Ten best cross country ski trails near Toronto

Fitzroy-7
Photo: Rhonda McMaster

Cross country skiing is a great way to stay in shape, and it’s an awesome way to get the family together outdoors in the winter. Toronto may not be known for ski trails, but the area around it has some of Ontario’s best cross country skiing trails.

Algonquin Park’s Fen lake Ski Trail and Leaf Lake Ski Trail are consistently rated two of Southern Ontario’s best for cross country skiers. There is no admission fee to Algonquin Park, but the vehicle permit fee is $16 per day. Skiers must bring their own equipment, but there are numerous options when it comes to finding a place to stay.

1. Fen Lake Ski Trail, Algonquin
Located in Algonquin Provincial Park, Fen Lake Ski Trail is made of several loops, so you can choose how much of it you’d like to cover, from 1 kilometer to 14 kilometers. The entire trail is groomed and track set, but each section is appropriate for various skill levels from easy to moderate. Located at the west end of the park, the trail at Fen Lake is great for nature lovers, and it is recommended that beginner skiers stick to the trails located near the west gate.

2. Leaf Lake Ski Trail, Algonquin
Located near the east gate of Algonquin Provincial Park, Leaf Lake ski trail is made of three loops, and is groomed and track set for cross country skiing only. The various loops of the Leaf Lake trail range from 5 kilometers to 30 kilometers, and the difficulty ranges from easy to difficult. Leaf Lake Ski Trail offers some of the most beautiful views in Ontario, and is great for cross country skiing enthusiasts and adventurous nature lovers.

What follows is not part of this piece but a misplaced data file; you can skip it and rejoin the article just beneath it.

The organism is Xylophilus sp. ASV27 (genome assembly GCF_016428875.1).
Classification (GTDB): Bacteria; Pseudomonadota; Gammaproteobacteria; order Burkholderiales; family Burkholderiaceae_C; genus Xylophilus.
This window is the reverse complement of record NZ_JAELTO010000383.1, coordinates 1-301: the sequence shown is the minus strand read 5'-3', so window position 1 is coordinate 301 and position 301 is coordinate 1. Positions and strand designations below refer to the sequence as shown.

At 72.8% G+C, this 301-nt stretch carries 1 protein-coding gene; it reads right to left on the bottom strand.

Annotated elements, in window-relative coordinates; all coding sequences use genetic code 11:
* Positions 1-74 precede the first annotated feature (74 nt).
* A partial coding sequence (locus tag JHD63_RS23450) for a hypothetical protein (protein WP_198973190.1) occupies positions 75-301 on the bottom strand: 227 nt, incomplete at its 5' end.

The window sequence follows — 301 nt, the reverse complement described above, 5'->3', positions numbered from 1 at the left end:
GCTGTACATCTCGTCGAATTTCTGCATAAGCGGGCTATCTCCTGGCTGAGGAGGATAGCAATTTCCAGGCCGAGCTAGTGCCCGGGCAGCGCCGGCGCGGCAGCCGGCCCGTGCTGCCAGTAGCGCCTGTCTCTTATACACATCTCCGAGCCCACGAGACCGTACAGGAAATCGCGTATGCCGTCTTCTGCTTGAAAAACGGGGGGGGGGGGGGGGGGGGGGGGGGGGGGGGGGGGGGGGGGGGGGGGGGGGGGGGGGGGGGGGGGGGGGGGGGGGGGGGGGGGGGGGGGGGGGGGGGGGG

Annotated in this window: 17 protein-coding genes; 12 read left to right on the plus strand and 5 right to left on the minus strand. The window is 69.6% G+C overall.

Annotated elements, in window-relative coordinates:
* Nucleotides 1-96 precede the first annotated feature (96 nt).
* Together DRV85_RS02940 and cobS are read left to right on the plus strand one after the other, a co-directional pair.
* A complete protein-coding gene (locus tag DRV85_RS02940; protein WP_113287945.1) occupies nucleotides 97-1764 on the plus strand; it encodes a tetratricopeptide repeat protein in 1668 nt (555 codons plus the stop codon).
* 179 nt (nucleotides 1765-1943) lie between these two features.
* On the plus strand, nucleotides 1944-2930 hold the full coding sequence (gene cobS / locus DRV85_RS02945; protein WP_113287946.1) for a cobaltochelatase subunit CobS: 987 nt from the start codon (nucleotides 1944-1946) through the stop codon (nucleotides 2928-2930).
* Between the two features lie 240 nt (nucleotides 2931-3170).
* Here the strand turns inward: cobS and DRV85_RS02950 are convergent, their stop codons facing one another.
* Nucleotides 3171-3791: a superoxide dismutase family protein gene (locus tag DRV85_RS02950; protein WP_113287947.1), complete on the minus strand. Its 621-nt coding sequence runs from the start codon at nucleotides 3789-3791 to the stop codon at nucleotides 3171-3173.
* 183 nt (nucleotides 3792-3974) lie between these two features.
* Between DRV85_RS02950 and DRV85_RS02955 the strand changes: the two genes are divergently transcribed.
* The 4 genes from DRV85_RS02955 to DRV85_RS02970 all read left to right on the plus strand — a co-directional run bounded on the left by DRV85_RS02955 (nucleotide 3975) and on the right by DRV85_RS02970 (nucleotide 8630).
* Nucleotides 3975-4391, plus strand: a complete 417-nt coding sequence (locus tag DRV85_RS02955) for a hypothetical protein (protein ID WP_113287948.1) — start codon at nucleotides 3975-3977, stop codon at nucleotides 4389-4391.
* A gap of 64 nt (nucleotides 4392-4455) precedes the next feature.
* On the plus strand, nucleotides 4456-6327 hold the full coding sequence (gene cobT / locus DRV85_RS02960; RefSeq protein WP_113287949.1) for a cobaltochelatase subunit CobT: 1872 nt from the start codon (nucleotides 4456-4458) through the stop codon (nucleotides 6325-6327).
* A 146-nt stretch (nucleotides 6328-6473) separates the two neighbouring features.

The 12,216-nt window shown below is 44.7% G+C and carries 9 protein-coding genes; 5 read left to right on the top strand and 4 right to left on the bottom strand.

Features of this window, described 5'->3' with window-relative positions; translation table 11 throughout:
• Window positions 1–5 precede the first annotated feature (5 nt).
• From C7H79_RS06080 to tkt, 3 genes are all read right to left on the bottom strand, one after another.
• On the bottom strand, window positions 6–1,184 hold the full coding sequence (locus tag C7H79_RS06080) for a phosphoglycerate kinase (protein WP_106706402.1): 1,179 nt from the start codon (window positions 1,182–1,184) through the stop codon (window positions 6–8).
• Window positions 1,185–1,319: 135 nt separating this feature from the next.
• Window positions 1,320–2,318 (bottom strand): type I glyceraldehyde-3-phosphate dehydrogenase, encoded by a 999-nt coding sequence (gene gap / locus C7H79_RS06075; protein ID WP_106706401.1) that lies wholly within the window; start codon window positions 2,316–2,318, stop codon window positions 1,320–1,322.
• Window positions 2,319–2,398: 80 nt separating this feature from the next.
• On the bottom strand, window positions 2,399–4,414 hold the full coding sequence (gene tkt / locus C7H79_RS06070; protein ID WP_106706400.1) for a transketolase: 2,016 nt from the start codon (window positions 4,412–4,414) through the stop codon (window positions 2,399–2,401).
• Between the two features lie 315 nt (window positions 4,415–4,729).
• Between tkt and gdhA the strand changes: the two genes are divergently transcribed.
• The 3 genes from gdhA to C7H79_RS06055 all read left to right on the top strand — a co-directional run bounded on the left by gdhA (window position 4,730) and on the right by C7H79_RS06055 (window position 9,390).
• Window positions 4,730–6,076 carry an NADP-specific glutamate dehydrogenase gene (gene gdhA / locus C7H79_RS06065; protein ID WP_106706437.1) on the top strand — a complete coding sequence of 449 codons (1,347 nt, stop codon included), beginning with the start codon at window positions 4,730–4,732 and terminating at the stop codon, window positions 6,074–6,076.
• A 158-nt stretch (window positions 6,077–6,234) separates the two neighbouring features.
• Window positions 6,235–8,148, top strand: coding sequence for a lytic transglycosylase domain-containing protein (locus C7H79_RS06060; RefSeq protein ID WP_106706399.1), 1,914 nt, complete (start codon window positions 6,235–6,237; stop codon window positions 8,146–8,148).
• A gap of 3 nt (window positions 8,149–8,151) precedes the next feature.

3. Minnesing Wilderness Ski Trail, Algoqnuin
The third main cross country ski trail at Algonquin Provincial Park is Minnesing Wilderness Ski Trail. It’s located about 23 kilometers from the west gate, and is intended for backcountry wilderness skiing or snowshoeing. If you choose to take this trial, you must have the appropriate equipment for deep snow, and be prepared for difficult portions of the ungroomed trail. There is a cabin available for overnight stays, however, if you plan to stay overnight, it is always best to prepare for camping.

4. Albion Hills Conservation Area
If you’re looking for something a little closer to Toronto, Albion Hills Conservation Area is worth looking into. This family friendly park is appropriate for all levels, including first time skiers and skate skiers. Both child and adult gear is available for rent, so you and your family can explore up to 26 miles of groomed and track set trails. Whether you’re taking a day trip from Toronto or you want to spend a few days here, Albion Hills also offers snowshoeing, ice skating, and tobogganing.

5. Horseshoe Resort
Horseshoe Resort is one of the best places around Toronto to take the family. With 31 groomed and track set cross country ski trails, this resort intends to help your family focus on fitness. They offer ski lessons, rentals, and tons of other activities for a short visit or for an eight week pass. You will be one of many people on the trails at Horseshoe, but it offers an excellent combination of outdoor fitness activities, family appropriate fun and relaxation.